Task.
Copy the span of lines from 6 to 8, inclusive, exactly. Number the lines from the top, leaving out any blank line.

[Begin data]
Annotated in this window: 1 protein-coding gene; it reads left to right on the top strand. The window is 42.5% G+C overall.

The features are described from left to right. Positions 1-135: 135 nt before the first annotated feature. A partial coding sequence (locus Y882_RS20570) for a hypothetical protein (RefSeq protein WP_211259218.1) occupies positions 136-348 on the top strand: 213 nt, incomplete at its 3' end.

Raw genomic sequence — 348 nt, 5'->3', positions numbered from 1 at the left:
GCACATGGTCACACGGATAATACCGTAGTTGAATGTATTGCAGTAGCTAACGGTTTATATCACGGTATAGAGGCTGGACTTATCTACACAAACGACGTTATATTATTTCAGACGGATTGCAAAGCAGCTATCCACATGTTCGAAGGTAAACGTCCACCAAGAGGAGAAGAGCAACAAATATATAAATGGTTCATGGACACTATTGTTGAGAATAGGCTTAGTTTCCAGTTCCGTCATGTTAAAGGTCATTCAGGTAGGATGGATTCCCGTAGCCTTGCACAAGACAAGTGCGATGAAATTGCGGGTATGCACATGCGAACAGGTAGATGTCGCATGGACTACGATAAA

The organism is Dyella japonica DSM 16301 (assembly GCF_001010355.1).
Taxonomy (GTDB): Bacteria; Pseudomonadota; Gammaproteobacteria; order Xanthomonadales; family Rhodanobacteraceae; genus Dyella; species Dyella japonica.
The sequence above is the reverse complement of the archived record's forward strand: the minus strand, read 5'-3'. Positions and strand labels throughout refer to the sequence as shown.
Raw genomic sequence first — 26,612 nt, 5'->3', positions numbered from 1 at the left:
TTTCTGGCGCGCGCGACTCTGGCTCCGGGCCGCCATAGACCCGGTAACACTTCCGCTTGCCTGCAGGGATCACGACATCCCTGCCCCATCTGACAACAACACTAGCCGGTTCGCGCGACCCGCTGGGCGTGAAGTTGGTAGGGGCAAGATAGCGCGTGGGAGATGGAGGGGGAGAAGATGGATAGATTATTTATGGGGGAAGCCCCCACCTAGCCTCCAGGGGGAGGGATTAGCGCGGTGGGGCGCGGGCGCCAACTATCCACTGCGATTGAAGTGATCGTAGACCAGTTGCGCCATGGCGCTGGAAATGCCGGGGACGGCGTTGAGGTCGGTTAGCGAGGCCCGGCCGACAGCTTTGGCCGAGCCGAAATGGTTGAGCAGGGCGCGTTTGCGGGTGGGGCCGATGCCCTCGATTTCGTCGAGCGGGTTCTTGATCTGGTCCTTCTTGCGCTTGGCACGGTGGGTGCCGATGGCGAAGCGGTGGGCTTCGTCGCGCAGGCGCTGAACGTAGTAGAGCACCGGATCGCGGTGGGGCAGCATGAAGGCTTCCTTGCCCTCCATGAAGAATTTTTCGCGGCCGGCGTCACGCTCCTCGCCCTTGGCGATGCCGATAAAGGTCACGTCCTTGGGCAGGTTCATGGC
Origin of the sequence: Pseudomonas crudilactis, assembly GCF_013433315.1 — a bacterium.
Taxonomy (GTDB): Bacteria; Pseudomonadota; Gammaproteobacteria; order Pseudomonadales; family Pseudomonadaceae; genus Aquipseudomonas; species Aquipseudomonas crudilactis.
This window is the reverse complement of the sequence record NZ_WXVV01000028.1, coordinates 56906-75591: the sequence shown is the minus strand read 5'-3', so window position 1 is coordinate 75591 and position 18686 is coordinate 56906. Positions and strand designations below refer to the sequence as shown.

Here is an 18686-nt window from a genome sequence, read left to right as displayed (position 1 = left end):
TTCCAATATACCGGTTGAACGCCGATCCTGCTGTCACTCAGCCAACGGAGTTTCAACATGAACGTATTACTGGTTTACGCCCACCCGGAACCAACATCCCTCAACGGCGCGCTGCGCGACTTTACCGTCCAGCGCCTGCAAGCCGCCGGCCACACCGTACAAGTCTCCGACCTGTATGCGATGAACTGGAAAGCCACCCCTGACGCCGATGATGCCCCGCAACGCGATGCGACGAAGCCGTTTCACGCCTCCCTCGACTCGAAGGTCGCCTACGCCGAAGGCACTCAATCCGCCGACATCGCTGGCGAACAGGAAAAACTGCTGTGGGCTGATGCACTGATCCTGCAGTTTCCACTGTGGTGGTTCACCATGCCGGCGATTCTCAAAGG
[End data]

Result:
Taxonomy (GTDB): Bacteria; Pseudomonadota; Gammaproteobacteria; order Xanthomonadales; family Rhodanobacteraceae; genus Dyella; species Dyella japonica.
The sequence above is the reverse complement of the archived record's forward strand: the minus strand, read 5'-3'. Positions and strand labels throughout refer to the sequence as shown.
Raw genomic sequence first — 26,612 nt, 5'->3', positions numbered from 1 at the left: